Conductive Nature of Grain Boundaries in Nanocrystalline Stabilized Bi2O3 Thin-Film Electrolyte
2018-01-25T00:00:00Z (GMT) by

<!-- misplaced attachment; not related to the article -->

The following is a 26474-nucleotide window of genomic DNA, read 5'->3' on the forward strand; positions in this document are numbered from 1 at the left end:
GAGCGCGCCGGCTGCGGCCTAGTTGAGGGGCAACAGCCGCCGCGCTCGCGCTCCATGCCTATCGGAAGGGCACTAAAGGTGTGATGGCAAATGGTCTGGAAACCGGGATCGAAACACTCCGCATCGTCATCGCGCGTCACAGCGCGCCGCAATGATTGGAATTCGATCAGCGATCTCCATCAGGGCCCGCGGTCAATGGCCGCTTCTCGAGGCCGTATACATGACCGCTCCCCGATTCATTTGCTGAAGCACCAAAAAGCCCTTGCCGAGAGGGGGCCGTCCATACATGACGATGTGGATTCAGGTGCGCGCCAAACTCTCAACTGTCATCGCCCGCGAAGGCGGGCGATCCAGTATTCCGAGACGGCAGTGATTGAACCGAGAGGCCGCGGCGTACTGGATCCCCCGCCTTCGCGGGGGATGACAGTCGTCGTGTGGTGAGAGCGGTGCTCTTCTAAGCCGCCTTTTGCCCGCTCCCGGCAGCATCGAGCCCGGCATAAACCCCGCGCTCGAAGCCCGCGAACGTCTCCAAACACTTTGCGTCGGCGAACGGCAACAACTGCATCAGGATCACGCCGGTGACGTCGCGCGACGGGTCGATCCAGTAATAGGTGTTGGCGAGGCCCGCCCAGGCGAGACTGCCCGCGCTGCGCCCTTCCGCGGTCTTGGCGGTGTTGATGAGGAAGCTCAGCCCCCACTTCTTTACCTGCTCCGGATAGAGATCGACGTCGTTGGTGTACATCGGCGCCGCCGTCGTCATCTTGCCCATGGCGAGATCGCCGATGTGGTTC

Stabilized Bi2O3 has gained a considerable amount of attention as a solid electrolyte material for low-temperature solid oxide fuel cells due to its superior oxygen-ion conductivity at the temperature of relevance (≤500 °C). Despite many research efforts to measure the transport properties of stabilized Bi2O3, the effects of grain boundaries on the electrical conductivity have rarely been reported and their results are even controversial. Here, we attempt quantitatively to assess the grain boundary contribution out of the total ionic conductivity at elevated temperatures (350–500 °C) by fabricating epitaxial and nano-polycrystalline thin films of yttrium-stabilized Bi2O3. Surprisingly, both epitaxial and polycrystalline films show nearly identical levels of ionic conductivity, as measured by alternating current impedance spectroscopy and this is the case despite the fact that the polyfilm possesses nanosized columnar grains and thus an extremely high density of the grain boundaries. The highly conductive nature of grain boundaries in stabilized Bi2O3 is discussed in terms of the clean and chemically uniform grain boundary without segregates, and the implications for device application are suggested.